In Spectacle, 2010, Kim Beom’s riveting remake of a popular scene in nature programs, an antelope chases a leopard, effecting a paradigmatic shift in the predator-prey relationship on a golden savannah that metaphorically suggests the possibility of a shift in the polarities—age, race, gender—according to which the stubborn and often invisible boundaries controlling access to power are frequently drawn. The reversal is characteristic of this Seoul-based artist’s practice, which over the past two decades has staged poetic complications of numerous accepted truths and categories.
This exhibition also features works from the 2010 series “Educated Objects.” For example, in Objects Being Taught They Are Nothing but Tools, a variety of household items are seated on tabletop chairs before a blackboard scribbled with lecture notes; a video exhibited on a monitor next to the blackboard depicts a teacher patiently instructing the objects in their role as tools, empathizing with their plight while debunking as a childish fancy the idea that objects could ever be alive. In keeping with the artist’s malleable interpretation of perspective, the lecture’s negation of animism simultaneously sets it up as a valid possibility that merits contradiction.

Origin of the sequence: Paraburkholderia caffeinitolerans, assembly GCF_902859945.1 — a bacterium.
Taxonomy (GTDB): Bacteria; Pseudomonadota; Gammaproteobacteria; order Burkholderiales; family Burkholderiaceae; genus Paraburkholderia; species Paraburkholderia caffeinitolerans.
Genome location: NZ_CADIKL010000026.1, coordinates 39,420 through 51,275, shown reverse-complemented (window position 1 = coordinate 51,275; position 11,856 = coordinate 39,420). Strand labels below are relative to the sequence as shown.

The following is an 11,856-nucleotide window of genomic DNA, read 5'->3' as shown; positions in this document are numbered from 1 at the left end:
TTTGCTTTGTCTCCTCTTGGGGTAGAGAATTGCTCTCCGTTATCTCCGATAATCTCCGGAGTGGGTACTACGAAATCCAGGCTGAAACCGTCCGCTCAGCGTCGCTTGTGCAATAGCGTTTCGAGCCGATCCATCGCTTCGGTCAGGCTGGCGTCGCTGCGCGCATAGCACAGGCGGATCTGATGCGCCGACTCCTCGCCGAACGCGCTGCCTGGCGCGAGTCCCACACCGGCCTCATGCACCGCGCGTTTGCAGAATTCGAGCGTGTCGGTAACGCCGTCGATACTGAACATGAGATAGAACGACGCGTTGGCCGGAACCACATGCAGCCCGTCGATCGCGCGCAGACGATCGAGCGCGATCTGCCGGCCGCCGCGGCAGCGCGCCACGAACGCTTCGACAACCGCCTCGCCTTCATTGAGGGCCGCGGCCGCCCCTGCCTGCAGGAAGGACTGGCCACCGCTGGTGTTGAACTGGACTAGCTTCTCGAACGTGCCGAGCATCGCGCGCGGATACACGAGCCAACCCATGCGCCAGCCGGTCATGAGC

A stone is educated about poetry in A Rock That Learned the Poetry of JUNG Jiyong, 2010. The artist explained in an interview with the gallery that Jung’s writing was long considered taboo because the poet was rumored to have defected to North Korea. Subtle sociopolitical references like this constitute a vital undercurrent in Kim’s work, adding another dimension to his metaphysical approach to the intersection between fiction and reality. This sensibility is heightened by drawings from the ongoing series “Perspective and Blueprints,” 2002–; in one, a cloud is transformed into a spy ship; another depicts a safe house for a tyrant resembling a chilling and isolated fairy-tale castle.